Barcelona Photoblog: August 2010

August 30, 2010

Small Tower, Cardona Castle, Catalonia

Maybe you remember my post about the Cardona castle where we talked about this jewel of Catalan history, maybe the most emblematic medieval castle in Catalonia. An inexpugnable stronghold under siege on many occasions but never conquered by force and devoted to protect not only its illustrious lords, the Cardona family, but the salt mines in the valley nearby. A very good sample of the evolution of defensive techniques from medieval to modern times in our country. It is precisely the last fortress to surrender to Philip V troops, the last redoubt of the Catalonian supporters of Charles VI of Austria in the War of the Spanish Succession, in 1714. The remains of a small tower outside the castle talk of its privileged location on top of a promontory and make us think of a thousand battles.

August 27, 2010

Dancing Jota in Barcelona

Dancing Jota in Barcelona [enlarge]

Before resuming my photography walks in Barcelona and to fill the inevitable void of August holidays I bring back another sample of jotas from Aragon. Please check previous posts to learn more.

PS: Today I started a new set at Flickr about our trip to Scotland. It just has one picture but it will grow in the next days. From here, congratulations to Scots, in spite of the rain, you have the heck of a great landscape which my family and I really enjoyed and certainly recommend.

August 26, 2010

Old Warehouses vs Barcelona Urban Planning

Old Warehouses near [enlarge]

Back in late 80s of last century Barcelona started the transformation of its waterfront by demolishing the intricate artificial barrier of warehouses and industries in the area near La Barceloneta and part of Poblenou with an eye in the 1992 Olympic Games. It was said that for the first time the city had stopped turning its back on the sea. Here is an interesting post in Spanish with some old pictures of Barcelona coastline that will certainly give you an idea of what it was like. What started as a modest makeup ended up in a drastic change which is still alive and has permeated other areas of Barcelona not so close to the sea. After 20 years we have a radically new skyline "thanks" to the greediness for urban soil of foreign investors and local travel and real state companies in connivance with our politicians. Indirectly we have won a modern and attractive city although some are surely happier than we are after speculating on bricks. As you can see in the picture above, the last warehouses compete with new architecture and are bound to disappear soon to quench the thirst of our urban planners' dictates. Old warehouses have been used in the past as part of art activism in Barcelona although such initiatives are sabotaged by speculators that eventually succeed in their schemes (in fact I've just found out there was an art group established in this very place that disappeared in 2009 after two other previous forced evictions). To our leaders: thanks for the sea (we already had it although we did not see it), thanks for the new look and for making Barcelona more attractive and prosperous. Now, can you please stop building for money and consider more social and cultural investment?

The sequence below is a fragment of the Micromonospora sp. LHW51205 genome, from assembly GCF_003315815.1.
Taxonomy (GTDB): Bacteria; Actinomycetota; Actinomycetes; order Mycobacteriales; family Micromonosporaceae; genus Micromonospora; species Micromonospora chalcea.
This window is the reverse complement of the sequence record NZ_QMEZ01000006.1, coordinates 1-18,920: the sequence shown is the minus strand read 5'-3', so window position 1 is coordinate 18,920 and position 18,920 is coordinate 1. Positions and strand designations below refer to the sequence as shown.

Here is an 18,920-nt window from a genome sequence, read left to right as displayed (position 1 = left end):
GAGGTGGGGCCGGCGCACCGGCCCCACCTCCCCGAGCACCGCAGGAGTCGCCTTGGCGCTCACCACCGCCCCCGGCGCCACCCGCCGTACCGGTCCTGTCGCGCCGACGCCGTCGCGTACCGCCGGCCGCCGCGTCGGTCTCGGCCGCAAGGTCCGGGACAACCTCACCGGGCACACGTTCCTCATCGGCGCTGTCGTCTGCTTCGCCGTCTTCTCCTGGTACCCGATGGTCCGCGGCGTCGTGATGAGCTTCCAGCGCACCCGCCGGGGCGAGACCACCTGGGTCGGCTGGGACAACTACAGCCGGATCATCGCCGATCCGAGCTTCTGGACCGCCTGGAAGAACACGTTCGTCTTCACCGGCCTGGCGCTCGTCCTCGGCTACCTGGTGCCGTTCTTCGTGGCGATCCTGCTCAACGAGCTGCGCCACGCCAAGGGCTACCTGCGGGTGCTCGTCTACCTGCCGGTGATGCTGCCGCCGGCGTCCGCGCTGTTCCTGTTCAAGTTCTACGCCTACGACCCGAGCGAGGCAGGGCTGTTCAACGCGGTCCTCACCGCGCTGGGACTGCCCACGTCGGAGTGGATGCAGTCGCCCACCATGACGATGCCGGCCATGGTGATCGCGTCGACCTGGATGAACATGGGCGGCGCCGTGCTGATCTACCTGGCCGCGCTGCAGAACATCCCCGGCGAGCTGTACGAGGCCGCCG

August 20, 2010

La Monumental Bullring in Barcelona, Opera House or Roman Amphitheater?

Monumental Bullring in Barcelona

This is Plaza de Toros La Monumental, a building that after 2012 will not witness anymore bull fights by decree. I have to admit I always found odd that such beautiful architecture gave shelter to so wild an activity. As I said here in the past, I have nothing against traditions but animals don't deserve human cruelty no matter how justifiable it seems. Of course killing bulls is associated to Spanish spirit, it has become a sort of symbol and it is deeply rooted in the history of part of this country, a lot of families make a living thanks to this business, many others admire bullfighters' courage and enjoy their braveness, their art and approach the whole performance as a play or an opera divided into different acts leading to a climax and a grand finale. It is that final act that I find useless, sad and allow me to say, savage. At that point, the theater becomes a Roman amphitheater and the stage turns into a bloody sand pit. And you may say, we kill cows everyday to feed on them, don't we? If you come to think of it, we are no different than beasts, although they do not hunt just for the sake of hunting I'm afraid. Again another case of absurdity in this world of ours. Whenever I come across La Monumental I will always prefer to contemplate the architecture and forget about human follies.
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